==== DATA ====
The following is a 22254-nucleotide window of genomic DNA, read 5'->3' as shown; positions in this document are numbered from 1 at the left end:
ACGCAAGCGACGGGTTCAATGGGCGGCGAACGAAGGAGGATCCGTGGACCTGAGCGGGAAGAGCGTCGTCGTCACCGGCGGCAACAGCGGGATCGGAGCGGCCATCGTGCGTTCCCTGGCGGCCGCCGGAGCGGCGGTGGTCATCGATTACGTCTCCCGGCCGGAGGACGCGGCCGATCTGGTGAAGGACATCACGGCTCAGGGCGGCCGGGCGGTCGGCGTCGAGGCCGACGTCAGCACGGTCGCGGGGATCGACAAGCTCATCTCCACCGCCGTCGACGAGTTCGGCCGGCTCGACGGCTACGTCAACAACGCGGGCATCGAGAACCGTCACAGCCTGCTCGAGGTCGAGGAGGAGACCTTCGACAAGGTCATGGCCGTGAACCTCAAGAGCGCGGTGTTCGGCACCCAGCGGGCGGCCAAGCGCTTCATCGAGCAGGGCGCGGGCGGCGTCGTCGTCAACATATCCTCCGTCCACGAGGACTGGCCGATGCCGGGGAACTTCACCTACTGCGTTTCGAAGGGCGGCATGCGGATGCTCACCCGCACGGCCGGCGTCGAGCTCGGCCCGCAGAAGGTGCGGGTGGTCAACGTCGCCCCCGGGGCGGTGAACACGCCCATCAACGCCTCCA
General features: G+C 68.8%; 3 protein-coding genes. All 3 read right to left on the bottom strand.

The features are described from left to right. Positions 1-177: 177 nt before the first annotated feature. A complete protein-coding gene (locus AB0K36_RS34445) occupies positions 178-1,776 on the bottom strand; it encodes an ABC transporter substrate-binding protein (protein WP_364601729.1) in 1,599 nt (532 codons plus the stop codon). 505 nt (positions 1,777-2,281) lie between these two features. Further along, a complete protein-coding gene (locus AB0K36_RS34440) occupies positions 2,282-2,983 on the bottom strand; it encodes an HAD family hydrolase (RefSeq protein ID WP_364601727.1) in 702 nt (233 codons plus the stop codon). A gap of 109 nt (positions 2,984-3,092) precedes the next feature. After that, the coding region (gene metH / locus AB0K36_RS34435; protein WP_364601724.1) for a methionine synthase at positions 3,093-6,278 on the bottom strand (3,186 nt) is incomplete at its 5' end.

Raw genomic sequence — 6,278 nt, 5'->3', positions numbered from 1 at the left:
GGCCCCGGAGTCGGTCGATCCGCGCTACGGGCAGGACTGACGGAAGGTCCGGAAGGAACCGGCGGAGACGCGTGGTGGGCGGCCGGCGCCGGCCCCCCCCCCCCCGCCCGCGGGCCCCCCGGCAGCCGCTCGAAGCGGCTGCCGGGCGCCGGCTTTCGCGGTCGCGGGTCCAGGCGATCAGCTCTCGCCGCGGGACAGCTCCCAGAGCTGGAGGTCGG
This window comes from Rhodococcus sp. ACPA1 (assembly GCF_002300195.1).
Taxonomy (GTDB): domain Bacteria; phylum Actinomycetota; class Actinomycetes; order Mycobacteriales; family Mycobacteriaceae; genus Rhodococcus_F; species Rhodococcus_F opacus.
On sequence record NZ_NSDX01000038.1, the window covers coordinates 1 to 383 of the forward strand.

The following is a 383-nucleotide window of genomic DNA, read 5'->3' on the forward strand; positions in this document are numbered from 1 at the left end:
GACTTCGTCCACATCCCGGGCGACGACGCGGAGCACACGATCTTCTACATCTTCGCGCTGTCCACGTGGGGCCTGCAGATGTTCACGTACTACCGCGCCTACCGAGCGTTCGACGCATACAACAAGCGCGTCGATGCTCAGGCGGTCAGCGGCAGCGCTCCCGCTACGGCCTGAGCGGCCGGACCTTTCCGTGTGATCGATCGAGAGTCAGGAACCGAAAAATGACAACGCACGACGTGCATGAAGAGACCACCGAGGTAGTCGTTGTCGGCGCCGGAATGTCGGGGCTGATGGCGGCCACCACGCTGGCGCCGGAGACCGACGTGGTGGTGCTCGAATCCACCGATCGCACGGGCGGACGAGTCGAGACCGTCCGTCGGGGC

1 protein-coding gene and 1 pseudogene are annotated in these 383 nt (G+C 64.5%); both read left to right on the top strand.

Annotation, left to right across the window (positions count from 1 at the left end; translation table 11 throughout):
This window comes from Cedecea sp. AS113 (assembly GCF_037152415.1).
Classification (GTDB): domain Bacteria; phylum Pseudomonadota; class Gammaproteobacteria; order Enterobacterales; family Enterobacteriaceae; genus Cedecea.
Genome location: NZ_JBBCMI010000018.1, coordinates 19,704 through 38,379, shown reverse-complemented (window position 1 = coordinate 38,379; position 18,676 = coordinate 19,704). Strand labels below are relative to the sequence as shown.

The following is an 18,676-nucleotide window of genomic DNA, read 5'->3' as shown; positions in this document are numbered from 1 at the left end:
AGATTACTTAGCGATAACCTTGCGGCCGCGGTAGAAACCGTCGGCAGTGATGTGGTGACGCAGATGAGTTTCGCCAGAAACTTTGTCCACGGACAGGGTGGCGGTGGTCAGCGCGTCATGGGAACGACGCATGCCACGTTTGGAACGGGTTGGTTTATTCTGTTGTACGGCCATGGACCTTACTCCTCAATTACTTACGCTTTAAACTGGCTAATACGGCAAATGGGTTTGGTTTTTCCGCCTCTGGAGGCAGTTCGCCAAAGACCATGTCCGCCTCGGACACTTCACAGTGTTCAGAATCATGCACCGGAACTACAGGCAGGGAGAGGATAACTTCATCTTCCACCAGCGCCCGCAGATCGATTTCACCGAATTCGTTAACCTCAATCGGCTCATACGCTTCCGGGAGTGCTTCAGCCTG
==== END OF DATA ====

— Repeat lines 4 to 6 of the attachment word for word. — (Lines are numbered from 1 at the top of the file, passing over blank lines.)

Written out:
The features are described from left to right. Positions 1-177: 177 nt before the first annotated feature. A complete protein-coding gene (locus AB0K36_RS34445) occupies positions 178-1,776 on the bottom strand; it encodes an ABC transporter substrate-binding protein (protein WP_364601729.1) in 1,599 nt (532 codons plus the stop codon). 505 nt (positions 1,777-2,281) lie between these two features. Further along, a complete protein-coding gene (locus AB0K36_RS34440) occupies positions 2,282-2,983 on the bottom strand; it encodes an HAD family hydrolase (RefSeq protein ID WP_364601727.1) in 702 nt (233 codons plus the stop codon). A gap of 109 nt (positions 2,984-3,092) precedes the next feature. After that, the coding region (gene metH / locus AB0K36_RS34435; protein WP_364601724.1) for a methionine synthase at positions 3,093-6,278 on the bottom strand (3,186 nt) is incomplete at its 5' end.

Raw genomic sequence — 6,278 nt, 5'->3', positions numbered from 1 at the left:
GGCCCCGGAGTCGGTCGATCCGCGCTACGGGCAGGACTGACGGAAGGTCCGGAAGGAACCGGCGGAGACGCGTGGTGGGCGGCCGGCGCCGGCCCCCCCCCCCCCGCCCGCGGGCCCCCCGGCAGCCGCTCGAAGCGGCTGCCGGGCGCCGGCTTTCGCGGTCGCGGGTCCAGGCGATCAGCTCTCGCCGCGGGACAGCTCCCAGAGCTGGAGGTCGG